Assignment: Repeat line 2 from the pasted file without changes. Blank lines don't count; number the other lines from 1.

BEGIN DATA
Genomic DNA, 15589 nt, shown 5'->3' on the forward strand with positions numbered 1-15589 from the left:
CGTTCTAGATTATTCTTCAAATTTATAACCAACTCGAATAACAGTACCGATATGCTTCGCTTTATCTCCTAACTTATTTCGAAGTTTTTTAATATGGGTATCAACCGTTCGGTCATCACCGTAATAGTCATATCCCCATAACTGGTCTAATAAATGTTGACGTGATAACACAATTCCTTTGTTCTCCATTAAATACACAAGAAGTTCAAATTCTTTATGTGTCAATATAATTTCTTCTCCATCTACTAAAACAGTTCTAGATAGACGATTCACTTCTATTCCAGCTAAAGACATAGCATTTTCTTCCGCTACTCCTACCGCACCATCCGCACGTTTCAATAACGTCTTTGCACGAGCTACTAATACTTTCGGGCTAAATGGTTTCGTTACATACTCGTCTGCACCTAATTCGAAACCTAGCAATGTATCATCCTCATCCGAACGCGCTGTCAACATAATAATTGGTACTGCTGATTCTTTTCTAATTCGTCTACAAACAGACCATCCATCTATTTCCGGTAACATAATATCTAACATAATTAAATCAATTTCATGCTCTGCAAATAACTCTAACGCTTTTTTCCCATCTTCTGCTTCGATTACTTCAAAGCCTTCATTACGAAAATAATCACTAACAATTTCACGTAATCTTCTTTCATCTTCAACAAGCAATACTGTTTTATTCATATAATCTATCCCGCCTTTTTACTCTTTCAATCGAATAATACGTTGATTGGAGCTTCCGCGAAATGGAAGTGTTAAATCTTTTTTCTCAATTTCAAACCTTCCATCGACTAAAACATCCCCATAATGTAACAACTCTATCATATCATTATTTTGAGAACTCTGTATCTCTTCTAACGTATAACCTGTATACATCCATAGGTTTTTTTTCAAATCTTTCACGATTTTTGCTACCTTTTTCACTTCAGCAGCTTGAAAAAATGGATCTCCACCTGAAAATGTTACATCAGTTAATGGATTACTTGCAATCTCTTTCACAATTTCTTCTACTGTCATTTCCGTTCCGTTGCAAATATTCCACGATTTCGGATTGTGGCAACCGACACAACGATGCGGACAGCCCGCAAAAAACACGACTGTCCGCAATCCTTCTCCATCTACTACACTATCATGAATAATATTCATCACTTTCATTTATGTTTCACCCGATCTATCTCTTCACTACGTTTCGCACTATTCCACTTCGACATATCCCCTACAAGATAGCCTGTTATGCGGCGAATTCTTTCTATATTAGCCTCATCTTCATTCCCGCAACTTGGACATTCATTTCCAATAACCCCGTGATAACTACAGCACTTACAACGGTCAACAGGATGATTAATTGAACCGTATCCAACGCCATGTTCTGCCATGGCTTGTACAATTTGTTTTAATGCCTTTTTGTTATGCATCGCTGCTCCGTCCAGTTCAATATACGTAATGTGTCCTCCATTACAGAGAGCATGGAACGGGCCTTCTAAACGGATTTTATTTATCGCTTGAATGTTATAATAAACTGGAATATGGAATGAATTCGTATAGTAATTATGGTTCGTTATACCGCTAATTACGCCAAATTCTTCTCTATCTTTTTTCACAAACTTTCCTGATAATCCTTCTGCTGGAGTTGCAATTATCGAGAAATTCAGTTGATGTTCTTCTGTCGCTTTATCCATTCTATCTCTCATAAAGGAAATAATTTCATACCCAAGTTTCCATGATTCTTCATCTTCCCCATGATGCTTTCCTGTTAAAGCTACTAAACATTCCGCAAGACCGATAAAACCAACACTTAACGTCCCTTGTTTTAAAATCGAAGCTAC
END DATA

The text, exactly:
CGTTCTAGATTATTCTTCAAATTTATAACCAACTCGAATAACAGTACCGATATGCTTCGCTTTATCTCCTAACTTATTTCGAAGTTTTTTAATATGGGTATCAACCGTTCGGTCATCACCGTAATAGTCATATCCCCATAACTGGTCTAATAAATGTTGACGTGATAACACAATTCCTTTGTTCTCCATTAAATACACAAGAAGTTCAAATTCTTTATGTGTCAATATAATTTCTTCTCCATCTACTAAAACAGTTCTAGATAGACGATTCACTTCTATTCCAGCTAAAGACATAGCATTTTCTTCCGCTACTCCTACCGCACCATCCGCACGTTTCAATAACGTCTTTGCACGAGCTACTAATACTTTCGGGCTAAATGGTTTCGTTACATACTCGTCTGCACCTAATTCGAAACCTAGCAATGTATCATCCTCATCCGAACGCGCTGTCAACATAATAATTGGTACTGCTGATTCTTTTCTAATTCGTCTACAAACAGACCATCCATCTATTTCCGGTAACATAATATCTAACATAATTAAATCAATTTCATGCTCTGCAAATAACTCTAACGCTTTTTTCCCATCTTCTGCTTCGATTACTTCAAAGCCTTCATTACGAAAATAATCACTAACAATTTCACGTAATCTTCTTTCATCTTCAACAAGCAATACTGTTTTATTCATATAATCTATCCCGCCTTTTTACTCTTTCAATCGAATAATACGTTGATTGGAGCTTCCGCGAAATGGAAGTGTTAAATCTTTTTTCTCAATTTCAAACCTTCCATCGACTAAAACATCCCCATAATGTAACAACTCTATCATATCATTATTTTGAGAACTCTGTATCTCTTCTAACGTATAACCTGTATACATCCATAGGTTTTTTTTCAAATCTTTCACGATTTTTGCTACCTTTTTCACTTCAGCAGCTTGAAAAAATGGATCTCCACCTGAAAATGTTACATCAGTTAATGGATTACTTGCAATCTCTTTCACAATTTCTTCTACTGTCATTTCCGTTCCGTTGCAAATATTCCACGATTTCGGATTGTGGCAACCGACACAACGATGCGGACAGCCCGCAAAAAACACGACTGTCCGCAATCCTTCTCCATCTACTACACTATCATGAATAATATTCATCACTTTCATTTATGTTTCACCCGATCTATCTCTTCACTACGTTTCGCACTATTCCACTTCGACATATCCCCTACAAGATAGCCTGTTATGCGGCGAATTCTTTCTATATTAGCCTCATCTTCATTCCCGCAACTTGGACATTCATTTCCAATAACCCCGTGATAACTACAGCACTTACAACGGTCAACAGGATGATTAATTGAACCGTATCCAACGCCATGTTCTGCCATGGCTTGTACAATTTGTTTTAATGCCTTTTTGTTATGCATCGCTGCTCCGTCCAGTTCAATATACGTAATGTGTCCTCCATTACAGAGAGCATGGAACGGGCCTTCTAAACGGATTTTATTTATCGCTTGAATGTTATAATAAACTGGAATATGGAATGAATTCGTATAGTAATTATGGTTCGTTATACCGCTAATTACGCCAAATTCTTCTCTATCTTTTTTCACAAACTTTCCTGATAATCCTTCTGCTGGAGTTGCAATTATCGAGAAATTCAGTTGATGTTCTTCTGTCGCTTTATCCATTCTATCTCTCATAAAGGAAATAATTTCATACCCAAGTTTCCATGATTCTTCATCTTCCCCATGATGCTTTCCTGTTAAAGCTACTAAACATTCCGCAAGACCGATAAAACCAACACTTAACGTCCCTTGTTTTAAAATCGAAGCTAC